Your maternity leave, pay and other rights

Holiday and maternity leave

You still build up ('accrue') your usual holiday entitlement during maternity leave.

You should talk with your employer as early as possible to agree how and when to take your holiday entitlement, including any you'll accrue while on maternity leave.

What you need to do when planning maternity leave

When you know you're going to be taking maternity leave, you should agree with your employer:

  • how much holiday you'll accrue before and during your planned maternity leave
  • when you're going to take your accrued holiday
  • how much you can carry over, if appropriate
  • if you have contractual holiday, whether you can get payment in lieu of taking the days that are additional to statutory

When you should take your holiday

You must take your holiday at a different time to your maternity leave.

You and your employer can agree to add your holiday to the beginning or end of your maternity leave, so that you get holiday pay for that time.

By law, your employer must allow you to take your statutory holiday entitlement during the holiday year. If they do not allow you to take your holiday because of your sex or because of pregnancy and maternity, it could be discrimination.

It's important to plan as early as possible with your employer when you'll take your holiday entitlement.

Once you and your employer have agreed how and when you'll take your holiday, it's a good idea to ask your employer to put it in writing.

Example

Your contract gives statutory holiday entitlement of 5.6 weeks.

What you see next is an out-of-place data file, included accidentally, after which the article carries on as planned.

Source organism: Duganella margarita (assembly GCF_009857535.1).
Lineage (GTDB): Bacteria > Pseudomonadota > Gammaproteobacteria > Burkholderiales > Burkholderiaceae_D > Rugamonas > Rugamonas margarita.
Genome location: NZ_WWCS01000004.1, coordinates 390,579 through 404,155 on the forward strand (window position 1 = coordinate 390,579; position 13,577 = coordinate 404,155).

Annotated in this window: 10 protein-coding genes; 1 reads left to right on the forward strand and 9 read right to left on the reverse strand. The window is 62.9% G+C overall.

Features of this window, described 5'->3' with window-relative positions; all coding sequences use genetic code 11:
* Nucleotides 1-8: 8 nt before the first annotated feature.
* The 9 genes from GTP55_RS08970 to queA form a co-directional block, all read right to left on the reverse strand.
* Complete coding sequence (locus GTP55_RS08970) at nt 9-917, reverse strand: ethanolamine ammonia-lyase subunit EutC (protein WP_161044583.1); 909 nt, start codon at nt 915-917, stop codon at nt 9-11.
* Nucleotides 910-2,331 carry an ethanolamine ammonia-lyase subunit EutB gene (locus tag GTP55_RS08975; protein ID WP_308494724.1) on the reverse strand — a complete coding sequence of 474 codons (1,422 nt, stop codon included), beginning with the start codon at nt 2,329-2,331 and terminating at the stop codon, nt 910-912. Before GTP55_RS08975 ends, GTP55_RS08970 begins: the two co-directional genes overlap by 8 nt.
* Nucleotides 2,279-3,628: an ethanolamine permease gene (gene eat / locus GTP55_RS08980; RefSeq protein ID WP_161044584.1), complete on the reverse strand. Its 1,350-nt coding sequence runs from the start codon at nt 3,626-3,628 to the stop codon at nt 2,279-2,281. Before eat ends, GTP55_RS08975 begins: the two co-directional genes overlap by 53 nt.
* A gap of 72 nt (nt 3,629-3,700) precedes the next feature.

You're planning to take a year of maternity leave. You meet with your line manager to plan how to take your holiday. Your manager talks through all the options, taking into consideration:

  • how it'll affect your workload and the rest of the team
  • when in the holiday year you'll be going on maternity leave and coming back to work

Your options could be to take:

  • some of your holiday entitlement in the months leading up to your maternity leave and some in the months after you return to work
  • all of your holiday for the year before you start maternity leave
  • some of your holiday before you go on maternity leave and then add some to the end of your maternity leave so you have more time off and get holiday pay instead for that time
  • most of your holiday when you return from maternity leave, and carry some into the next holiday year

Carrying over holiday

You should usually take all your legal minimum (statutory) holiday in the holiday year. But if you're unable to use it because you're on maternity leave for a whole holiday year or most of a holiday year, your employer should allow you to carry it over.

If your contract gives you more holiday than the statutory amount, your employer may allow:

  • carrying over some into the next holiday year
  • payment instead ('in lieu') of taking it

Whether you carry over any holiday to the next holiday year could depend on how far through the current holiday year you are when you return to work after maternity leave.

For example, if you're going to take 6 months' maternity leave and will be returning to work with 1 month left of the holiday year, you should arrange with your employer to make sure you can take your holiday in that month.

Find out more about holiday entitlement